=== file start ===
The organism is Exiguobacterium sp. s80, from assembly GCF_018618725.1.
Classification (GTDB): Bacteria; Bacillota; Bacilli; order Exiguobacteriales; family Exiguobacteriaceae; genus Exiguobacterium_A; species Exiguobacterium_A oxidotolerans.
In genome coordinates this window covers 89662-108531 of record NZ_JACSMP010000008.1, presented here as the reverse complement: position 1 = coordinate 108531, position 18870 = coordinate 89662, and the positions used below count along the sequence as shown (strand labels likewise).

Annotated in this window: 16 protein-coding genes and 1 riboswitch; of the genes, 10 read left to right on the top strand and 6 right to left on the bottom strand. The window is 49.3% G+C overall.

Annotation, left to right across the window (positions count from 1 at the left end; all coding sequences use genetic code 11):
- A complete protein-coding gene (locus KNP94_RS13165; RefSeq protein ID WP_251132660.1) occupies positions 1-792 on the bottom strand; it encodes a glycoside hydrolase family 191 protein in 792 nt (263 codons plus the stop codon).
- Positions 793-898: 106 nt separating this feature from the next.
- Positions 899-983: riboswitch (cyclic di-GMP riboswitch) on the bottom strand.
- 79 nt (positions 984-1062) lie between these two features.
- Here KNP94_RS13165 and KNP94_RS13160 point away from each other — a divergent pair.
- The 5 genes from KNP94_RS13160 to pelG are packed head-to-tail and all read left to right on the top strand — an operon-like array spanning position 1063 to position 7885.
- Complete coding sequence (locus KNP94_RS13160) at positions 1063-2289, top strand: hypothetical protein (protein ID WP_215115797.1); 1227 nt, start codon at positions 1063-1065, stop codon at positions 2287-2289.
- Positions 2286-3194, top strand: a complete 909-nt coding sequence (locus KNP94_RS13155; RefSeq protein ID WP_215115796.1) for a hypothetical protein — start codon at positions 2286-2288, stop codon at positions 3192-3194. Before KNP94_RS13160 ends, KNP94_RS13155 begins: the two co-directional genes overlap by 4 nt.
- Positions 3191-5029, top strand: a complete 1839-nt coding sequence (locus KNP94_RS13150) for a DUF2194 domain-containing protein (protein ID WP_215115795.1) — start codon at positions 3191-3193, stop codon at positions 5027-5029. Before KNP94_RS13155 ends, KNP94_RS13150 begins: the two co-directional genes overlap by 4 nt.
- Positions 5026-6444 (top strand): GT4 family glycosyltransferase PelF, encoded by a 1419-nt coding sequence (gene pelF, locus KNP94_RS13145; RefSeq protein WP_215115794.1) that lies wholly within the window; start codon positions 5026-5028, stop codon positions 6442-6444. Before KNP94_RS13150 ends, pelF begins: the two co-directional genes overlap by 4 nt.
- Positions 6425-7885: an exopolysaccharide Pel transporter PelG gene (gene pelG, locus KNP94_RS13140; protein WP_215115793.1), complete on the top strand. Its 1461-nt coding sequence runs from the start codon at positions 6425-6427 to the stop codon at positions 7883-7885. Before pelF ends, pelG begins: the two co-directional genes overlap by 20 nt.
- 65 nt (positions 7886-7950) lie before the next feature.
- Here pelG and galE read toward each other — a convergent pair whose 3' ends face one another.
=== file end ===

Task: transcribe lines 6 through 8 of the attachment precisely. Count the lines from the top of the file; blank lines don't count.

- A complete protein-coding gene (locus KNP94_RS13165; RefSeq protein ID WP_251132660.1) occupies positions 1-792 on the bottom strand; it encodes a glycoside hydrolase family 191 protein in 792 nt (263 codons plus the stop codon).
- Positions 793-898: 106 nt separating this feature from the next.
- Positions 899-983: riboswitch (cyclic di-GMP riboswitch) on the bottom strand.